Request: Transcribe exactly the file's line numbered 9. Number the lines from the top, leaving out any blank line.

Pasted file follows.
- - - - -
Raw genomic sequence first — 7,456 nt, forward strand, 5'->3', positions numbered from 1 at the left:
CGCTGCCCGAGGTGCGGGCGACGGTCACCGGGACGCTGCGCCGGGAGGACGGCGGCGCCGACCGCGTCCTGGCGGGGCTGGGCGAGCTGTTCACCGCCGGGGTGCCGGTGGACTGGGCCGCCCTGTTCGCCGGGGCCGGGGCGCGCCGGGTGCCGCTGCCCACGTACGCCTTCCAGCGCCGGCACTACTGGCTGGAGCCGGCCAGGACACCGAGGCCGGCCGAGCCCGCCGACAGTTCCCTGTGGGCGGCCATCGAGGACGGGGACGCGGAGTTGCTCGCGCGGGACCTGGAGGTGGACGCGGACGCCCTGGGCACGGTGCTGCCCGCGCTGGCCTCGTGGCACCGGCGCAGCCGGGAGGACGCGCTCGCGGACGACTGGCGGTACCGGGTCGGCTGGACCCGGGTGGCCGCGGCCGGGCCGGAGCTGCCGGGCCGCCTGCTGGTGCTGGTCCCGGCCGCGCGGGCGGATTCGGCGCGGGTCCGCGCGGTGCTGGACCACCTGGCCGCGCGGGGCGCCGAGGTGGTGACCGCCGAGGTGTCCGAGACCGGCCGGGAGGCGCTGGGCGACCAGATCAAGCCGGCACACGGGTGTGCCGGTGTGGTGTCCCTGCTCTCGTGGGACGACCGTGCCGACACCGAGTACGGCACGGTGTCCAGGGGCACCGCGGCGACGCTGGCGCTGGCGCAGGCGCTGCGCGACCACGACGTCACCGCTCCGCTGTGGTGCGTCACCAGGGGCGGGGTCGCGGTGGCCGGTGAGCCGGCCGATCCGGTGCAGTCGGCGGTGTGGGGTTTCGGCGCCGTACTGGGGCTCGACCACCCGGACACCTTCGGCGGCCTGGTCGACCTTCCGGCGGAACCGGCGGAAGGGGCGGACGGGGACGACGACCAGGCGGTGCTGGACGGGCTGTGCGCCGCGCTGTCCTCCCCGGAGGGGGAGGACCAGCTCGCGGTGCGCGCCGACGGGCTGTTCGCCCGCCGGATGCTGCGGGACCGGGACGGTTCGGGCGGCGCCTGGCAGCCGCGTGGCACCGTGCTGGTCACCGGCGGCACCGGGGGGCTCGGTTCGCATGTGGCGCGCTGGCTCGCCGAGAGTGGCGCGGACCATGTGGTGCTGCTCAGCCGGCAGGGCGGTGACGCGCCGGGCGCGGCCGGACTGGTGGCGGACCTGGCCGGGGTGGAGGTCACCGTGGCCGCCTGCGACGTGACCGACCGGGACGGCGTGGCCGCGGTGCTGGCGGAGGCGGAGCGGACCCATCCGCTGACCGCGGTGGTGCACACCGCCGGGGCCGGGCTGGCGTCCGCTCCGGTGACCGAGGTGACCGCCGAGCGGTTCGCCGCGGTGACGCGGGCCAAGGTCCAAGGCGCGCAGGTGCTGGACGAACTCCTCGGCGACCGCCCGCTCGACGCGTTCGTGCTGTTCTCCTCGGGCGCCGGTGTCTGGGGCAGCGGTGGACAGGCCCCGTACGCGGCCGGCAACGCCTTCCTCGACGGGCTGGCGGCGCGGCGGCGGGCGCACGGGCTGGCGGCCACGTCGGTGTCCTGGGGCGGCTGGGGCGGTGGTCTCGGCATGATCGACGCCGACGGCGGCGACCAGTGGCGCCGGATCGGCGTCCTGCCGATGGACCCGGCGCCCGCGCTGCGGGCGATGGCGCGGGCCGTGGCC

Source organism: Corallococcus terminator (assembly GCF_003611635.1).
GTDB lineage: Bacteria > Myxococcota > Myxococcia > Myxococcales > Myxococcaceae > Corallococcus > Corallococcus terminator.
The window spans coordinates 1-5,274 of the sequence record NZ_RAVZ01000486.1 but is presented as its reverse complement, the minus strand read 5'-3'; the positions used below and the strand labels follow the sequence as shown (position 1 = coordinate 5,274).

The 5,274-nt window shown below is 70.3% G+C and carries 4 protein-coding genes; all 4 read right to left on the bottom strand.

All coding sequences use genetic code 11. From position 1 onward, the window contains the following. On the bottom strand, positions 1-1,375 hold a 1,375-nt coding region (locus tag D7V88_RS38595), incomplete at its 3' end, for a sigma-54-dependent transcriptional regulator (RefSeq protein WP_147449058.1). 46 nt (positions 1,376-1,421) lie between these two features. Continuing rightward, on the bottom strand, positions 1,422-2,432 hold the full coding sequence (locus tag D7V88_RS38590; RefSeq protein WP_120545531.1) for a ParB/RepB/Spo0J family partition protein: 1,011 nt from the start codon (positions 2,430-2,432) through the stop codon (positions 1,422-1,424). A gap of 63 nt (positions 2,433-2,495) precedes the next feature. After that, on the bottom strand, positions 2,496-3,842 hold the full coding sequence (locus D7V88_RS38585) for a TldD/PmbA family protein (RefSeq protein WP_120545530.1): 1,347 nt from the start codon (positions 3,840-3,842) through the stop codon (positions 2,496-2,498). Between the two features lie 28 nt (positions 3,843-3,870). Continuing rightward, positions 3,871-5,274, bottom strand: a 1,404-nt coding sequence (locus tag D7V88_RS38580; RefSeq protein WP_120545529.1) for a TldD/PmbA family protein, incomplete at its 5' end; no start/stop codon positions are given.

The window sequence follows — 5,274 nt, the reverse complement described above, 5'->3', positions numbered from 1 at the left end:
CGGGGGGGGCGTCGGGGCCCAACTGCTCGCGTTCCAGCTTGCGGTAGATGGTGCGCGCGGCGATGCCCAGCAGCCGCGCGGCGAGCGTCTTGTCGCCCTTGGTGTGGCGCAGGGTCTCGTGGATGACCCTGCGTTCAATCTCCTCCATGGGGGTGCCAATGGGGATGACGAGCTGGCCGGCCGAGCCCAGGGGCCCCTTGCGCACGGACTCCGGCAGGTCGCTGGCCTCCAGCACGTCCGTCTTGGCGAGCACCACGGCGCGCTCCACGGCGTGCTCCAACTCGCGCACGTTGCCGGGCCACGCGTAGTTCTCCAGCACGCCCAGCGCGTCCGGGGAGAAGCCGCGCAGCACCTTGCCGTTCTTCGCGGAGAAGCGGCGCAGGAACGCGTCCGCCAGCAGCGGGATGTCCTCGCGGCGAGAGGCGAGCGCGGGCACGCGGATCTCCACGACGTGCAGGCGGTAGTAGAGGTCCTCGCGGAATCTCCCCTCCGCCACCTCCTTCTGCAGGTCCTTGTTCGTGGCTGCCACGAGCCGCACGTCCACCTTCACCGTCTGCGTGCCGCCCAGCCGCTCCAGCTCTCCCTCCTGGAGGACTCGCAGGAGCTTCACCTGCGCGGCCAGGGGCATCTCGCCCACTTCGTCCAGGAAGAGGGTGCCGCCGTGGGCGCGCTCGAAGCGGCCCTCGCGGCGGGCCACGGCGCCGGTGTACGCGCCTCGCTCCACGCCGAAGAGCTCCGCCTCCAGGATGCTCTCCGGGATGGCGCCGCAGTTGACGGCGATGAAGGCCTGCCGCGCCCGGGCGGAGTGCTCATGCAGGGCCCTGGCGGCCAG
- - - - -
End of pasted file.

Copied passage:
CGGGGGGGGCGTCGGGGCCCAACTGCTCGCGTTCCAGCTTGCGGTAGATGGTGCGCGCGGCGATGCCCAGCAGCCGCGCGGCGAGCGTCTTGTCGCCCTTGGTGTGGCGCAGGGTCTCGTGGATGACCCTGCGTTCAATCTCCTCCATGGGGGTGCCAATGGGGATGACGAGCTGGCCGGCCGAGCCCAGGGGCCCCTTGCGCACGGACTCCGGCAGGTCGCTGGCCTCCAGCACGTCCGTCTTGGCGAGCACCACGGCGCGCTCCACGGCGTGCTCCAACTCGCGCACGTTGCCGGGCCACGCGTAGTTCTCCAGCACGCCCAGCGCGTCCGGGGAGAAGCCGCGCAGCACCTTGCCGTTCTTCGCGGAGAAGCGGCGCAGGAACGCGTCCGCCAGCAGCGGGATGTCCTCGCGGCGAGAGGCGAGCGCGGGCACGCGGATCTCCACGACGTGCAGGCGGTAGTAGAGGTCCTCGCGGAATCTCCCCTCCGCCACCTCCTTCTGCAGGTCCTTGTTCGTGGCTGCCACGAGCCGCACGTCCACCTTCACCGTCTGCGTGCCGCCCAGCCGCTCCAGCTCTCCCTCCTGGAGGACTCGCAGGAGCTTCACCTGCGCGGCCAGGGGCATCTCGCCCACTTCGTCCAGGAAGAGGGTGCCGCCGTGGGCGCGCTCGAAGCGGCCCTCGCGGCGGGCCACGGCGCCGGTGTACGCGCCTCGCTCCACGCCGAAGAGCTCCGCCTCCAGGATGCTCTCCGGGATGGCGCCGCAGTTGACGGCGATGAAGGCCTGCCGCGCCCGGGCGGAGTGCTCATGCAGGGCCCTGGCGGCCAG